Don't underestimate standard Terms and Conditions - Business Works
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Don't underestimate standard Terms and Conditions

Frankie Tierney, CEO, Herrington & Carmichael LLP It is understandably easy to be so concerned with winning the business or finding the supplier you want at the cost you want, to forget about checking those pesky standard terms and conditions (T&Cs). Normally printed on the back of order forms, generally in smallish print, they are often the last thing people want to worry about.

Whilst all goes well between the parties and everyone is happy, there is rarely any need to consider the point.

Unfortunately, it is often too late to sort things out when the first time they are looked at is because something has gone wrong. The usual position is that it is the last set of conditions provided by one party to the other that will be regarded as the terms that apply to the contract. Thus if you issue a purchase order when ordering goods and your T&Cs are on the back, but the supplier then issues his own order form for you to sign and return to enable the order to be processed, the T&Cs on the back of his order form become the contract terms in place of yours.

You should try and ensure that you check the other party’s T&Cs and, if you think they are too much in favour of the other party, make it clear, even if you end up using their Order Form, that the order is on the basis your T&Cs apply and supply a copy. Clearly, market forces will dictate how the other party will react to that and commercial reality sometimes has to trump the legal niceties. At least you will be making an informed decision as to whether to take the risk.

Too often there is no paperwork at all, eg. orders placed through an exchange of e-mails or over the phone and the paperwork never actually gets sorted out. If you are supplying goods or services you should always try and ensure there is an Order Form with your T&Cs on the reverse signed by the customer before any goods are dispatched or any services provided. The front of the Order Form should clearly confirm that your T&Cs are on the reverse. Make sure the 'small print' is not too small and highlight any exclusions or terms limiting liability.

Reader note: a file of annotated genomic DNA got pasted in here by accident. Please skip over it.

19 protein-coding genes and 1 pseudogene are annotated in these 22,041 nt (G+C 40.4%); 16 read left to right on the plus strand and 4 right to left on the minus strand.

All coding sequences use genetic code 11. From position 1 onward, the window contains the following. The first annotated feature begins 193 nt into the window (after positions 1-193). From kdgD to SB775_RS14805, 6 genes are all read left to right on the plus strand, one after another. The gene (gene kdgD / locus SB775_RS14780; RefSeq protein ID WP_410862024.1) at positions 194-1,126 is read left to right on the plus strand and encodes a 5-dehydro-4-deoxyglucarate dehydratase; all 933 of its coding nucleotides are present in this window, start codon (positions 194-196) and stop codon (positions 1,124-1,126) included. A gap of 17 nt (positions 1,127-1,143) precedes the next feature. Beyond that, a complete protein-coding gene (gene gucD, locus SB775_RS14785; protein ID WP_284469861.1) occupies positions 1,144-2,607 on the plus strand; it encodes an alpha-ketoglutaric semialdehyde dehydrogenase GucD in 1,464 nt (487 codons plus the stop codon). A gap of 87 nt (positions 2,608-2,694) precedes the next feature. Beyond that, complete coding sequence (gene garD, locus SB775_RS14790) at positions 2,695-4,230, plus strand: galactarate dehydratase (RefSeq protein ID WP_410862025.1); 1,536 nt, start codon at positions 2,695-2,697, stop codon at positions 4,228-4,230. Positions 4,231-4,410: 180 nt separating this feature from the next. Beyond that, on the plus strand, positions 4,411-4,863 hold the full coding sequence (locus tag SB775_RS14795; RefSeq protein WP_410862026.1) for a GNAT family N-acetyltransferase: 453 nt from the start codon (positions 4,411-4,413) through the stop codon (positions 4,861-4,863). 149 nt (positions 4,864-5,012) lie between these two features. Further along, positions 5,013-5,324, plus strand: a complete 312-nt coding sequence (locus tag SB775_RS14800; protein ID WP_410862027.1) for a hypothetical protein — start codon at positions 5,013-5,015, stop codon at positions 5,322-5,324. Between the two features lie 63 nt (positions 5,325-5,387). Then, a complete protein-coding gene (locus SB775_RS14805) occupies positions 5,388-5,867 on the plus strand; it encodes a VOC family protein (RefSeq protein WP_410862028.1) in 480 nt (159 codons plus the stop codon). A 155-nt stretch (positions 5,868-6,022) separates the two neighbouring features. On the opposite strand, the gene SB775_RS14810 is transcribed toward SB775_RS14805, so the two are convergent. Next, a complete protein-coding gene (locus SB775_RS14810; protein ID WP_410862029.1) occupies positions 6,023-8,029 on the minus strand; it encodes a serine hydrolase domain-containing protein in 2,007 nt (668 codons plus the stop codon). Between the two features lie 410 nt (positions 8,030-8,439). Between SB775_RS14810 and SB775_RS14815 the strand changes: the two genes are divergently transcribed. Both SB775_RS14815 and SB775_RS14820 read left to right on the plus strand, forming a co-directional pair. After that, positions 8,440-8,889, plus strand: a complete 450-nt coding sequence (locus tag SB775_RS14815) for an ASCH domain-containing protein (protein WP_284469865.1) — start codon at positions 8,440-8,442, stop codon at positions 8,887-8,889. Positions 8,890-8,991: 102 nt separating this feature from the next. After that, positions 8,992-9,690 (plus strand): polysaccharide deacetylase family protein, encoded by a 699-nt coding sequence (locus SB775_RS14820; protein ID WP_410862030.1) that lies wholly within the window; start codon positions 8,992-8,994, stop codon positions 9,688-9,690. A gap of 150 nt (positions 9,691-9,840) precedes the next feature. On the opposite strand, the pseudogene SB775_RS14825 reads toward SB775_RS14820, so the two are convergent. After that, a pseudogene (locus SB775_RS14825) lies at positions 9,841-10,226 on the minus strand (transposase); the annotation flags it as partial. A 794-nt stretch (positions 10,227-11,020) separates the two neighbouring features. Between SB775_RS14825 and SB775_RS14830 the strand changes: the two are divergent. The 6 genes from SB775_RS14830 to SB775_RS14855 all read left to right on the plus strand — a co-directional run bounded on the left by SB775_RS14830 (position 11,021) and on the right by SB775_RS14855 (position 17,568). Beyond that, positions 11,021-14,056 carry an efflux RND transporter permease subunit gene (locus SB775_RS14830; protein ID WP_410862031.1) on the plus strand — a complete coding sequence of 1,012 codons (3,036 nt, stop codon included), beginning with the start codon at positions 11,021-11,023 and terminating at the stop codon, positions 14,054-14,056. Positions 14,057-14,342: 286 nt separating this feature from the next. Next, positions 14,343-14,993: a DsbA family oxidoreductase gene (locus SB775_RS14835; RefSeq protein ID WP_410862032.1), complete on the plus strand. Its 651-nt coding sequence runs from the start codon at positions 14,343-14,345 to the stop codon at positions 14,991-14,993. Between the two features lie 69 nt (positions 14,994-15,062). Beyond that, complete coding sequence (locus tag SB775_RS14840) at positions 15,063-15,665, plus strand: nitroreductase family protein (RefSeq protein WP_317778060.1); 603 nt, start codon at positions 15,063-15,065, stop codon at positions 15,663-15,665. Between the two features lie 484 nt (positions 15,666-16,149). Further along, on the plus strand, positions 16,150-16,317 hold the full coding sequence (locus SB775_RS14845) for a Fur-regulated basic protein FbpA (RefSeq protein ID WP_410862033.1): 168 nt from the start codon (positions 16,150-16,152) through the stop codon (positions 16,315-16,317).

The case of Allen Fabrications Ltd –v- ASD Ltd [2012] illustrates the problems that can arise.

A steel fabricator entered into a contract to build a steel platform for its client. Later on, one of the client’s employees fell off the platform (and claimed damages from his employer) and the client sued the fabricator on the basis it was liable. The fabricator pointed to its T&Cs printed on the back of its invoice which limited liability to the price of the goods supplied. It also argued that its standard T&Cs must have applied as the client would have had to have signed its standard Order Form for the order to be processed. In fact the signed order form could not be located. Fortunately for the fabricator, the Court agreed that its T&Cs were the contract terms as it was satisfied there had been a signed order form, albeit it had subsequently been lost.

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